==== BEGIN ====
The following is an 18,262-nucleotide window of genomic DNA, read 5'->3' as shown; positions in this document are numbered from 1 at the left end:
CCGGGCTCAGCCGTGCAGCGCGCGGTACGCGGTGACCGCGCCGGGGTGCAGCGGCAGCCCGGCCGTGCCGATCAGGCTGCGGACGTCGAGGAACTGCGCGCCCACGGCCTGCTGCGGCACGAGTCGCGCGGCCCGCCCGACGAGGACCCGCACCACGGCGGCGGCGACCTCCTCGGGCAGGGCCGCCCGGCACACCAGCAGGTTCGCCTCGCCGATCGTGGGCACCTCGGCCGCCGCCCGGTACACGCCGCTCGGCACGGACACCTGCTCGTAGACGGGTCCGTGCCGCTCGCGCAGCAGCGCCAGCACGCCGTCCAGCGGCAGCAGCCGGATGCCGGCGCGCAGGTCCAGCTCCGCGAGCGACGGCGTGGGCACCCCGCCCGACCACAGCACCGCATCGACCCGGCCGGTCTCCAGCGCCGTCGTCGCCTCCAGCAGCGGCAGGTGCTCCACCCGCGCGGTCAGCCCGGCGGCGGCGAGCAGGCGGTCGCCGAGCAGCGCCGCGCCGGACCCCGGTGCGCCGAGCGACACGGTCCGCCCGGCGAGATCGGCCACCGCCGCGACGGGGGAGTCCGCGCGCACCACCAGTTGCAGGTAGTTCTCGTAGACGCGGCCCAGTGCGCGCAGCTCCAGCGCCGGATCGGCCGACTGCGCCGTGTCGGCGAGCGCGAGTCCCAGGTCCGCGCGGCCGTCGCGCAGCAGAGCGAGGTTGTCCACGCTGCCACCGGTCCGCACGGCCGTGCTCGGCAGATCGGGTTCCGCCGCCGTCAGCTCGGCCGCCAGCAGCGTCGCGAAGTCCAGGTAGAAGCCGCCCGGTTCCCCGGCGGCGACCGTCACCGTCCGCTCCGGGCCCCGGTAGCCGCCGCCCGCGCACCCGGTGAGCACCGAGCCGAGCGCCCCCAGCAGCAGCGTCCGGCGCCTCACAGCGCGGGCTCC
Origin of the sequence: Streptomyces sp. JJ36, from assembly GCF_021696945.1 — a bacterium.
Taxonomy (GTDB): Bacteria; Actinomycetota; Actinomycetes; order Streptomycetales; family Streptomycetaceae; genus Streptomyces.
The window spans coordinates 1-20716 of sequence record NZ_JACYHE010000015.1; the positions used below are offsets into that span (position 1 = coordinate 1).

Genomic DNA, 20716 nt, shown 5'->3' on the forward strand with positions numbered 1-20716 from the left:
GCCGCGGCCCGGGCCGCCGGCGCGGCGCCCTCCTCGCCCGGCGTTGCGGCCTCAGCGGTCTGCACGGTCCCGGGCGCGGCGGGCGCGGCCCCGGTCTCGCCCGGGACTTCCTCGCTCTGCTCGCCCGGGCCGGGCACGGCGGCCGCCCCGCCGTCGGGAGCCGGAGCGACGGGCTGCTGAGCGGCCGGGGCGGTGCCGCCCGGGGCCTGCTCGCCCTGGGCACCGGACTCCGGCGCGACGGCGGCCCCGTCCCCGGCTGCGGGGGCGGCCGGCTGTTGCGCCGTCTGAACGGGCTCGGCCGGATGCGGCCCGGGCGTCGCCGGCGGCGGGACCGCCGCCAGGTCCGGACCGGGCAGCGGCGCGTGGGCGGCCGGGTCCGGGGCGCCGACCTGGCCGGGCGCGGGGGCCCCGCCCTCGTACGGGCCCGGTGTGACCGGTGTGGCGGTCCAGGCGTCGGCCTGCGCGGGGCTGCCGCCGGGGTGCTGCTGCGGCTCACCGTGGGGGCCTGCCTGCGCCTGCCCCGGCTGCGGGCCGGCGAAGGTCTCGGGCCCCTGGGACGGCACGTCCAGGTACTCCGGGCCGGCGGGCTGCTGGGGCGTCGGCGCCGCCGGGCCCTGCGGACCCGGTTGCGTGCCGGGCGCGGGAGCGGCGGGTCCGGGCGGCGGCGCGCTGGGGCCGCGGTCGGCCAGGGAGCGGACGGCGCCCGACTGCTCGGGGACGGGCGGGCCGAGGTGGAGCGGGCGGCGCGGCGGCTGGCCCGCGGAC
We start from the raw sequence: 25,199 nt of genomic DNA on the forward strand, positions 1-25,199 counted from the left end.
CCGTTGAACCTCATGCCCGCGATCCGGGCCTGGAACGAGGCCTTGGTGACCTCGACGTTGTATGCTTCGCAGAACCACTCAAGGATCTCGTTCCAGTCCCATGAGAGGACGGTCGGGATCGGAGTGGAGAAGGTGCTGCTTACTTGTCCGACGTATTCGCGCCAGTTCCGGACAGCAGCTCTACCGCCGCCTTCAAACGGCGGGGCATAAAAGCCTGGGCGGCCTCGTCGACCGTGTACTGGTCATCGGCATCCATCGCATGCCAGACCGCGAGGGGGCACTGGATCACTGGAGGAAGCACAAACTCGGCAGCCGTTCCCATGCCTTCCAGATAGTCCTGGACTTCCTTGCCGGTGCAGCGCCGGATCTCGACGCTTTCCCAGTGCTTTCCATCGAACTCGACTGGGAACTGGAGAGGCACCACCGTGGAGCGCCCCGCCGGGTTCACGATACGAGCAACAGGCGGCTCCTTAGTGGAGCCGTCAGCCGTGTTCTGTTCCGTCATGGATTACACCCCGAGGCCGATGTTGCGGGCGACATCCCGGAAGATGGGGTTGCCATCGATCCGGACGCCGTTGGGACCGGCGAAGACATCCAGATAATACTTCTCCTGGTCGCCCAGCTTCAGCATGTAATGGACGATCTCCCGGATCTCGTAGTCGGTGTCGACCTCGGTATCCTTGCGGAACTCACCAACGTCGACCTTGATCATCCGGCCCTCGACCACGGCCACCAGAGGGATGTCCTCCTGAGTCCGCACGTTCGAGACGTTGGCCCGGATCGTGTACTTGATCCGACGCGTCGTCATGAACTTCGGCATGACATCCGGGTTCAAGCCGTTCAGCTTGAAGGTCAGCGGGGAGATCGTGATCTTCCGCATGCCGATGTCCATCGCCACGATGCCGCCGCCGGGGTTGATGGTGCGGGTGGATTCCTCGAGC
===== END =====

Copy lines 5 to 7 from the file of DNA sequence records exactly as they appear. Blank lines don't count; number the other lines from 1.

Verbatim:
The window spans coordinates 1-20716 of sequence record NZ_JACYHE010000015.1; the positions used below are offsets into that span (position 1 = coordinate 1).

Genomic DNA, 20716 nt, shown 5'->3' on the forward strand with positions numbered 1-20716 from the left:
GCCGCGGCCCGGGCCGCCGGCGCGGCGCCCTCCTCGCCCGGCGTTGCGGCCTCAGCGGTCTGCACGGTCCCGGGCGCGGCGGGCGCGGCCCCGGTCTCGCCCGGGACTTCCTCGCTCTGCTCGCCCGGGCCGGGCACGGCGGCCGCCCCGCCGTCGGGAGCCGGAGCGACGGGCTGCTGAGCGGCCGGGGCGGTGCCGCCCGGGGCCTGCTCGCCCTGGGCACCGGACTCCGGCGCGACGGCGGCCCCGTCCCCGGCTGCGGGGGCGGCCGGCTGTTGCGCCGTCTGAACGGGCTCGGCCGGATGCGGCCCGGGCGTCGCCGGCGGCGGGACCGCCGCCAGGTCCGGACCGGGCAGCGGCGCGTGGGCGGCCGGGTCCGGGGCGCCGACCTGGCCGGGCGCGGGGGCCCCGCCCTCGTACGGGCCCGGTGTGACCGGTGTGGCGGTCCAGGCGTCGGCCTGCGCGGGGCTGCCGCCGGGGTGCTGCTGCGGCTCACCGTGGGGGCCTGCCTGCGCCTGCCCCGGCTGCGGGCCGGCGAAGGTCTCGGGCCCCTGGGACGGCACGTCCAGGTACTCCGGGCCGGCGGGCTGCTGGGGCGTCGGCGCCGCCGGGCCCTGCGGACCCGGTTGCGTGCCGGGCGCGGGAGCGGCGGGTCCGGGCGGCGGCGCGCTGGGGCCGCGGTCGGCCAGGGAGCGGACGGCGCCCGACTGCTCGGGGACGGGCGGGCCGAGGTGGAGCGGGCGGCGCGGCGGCTGGCCCGCGGAC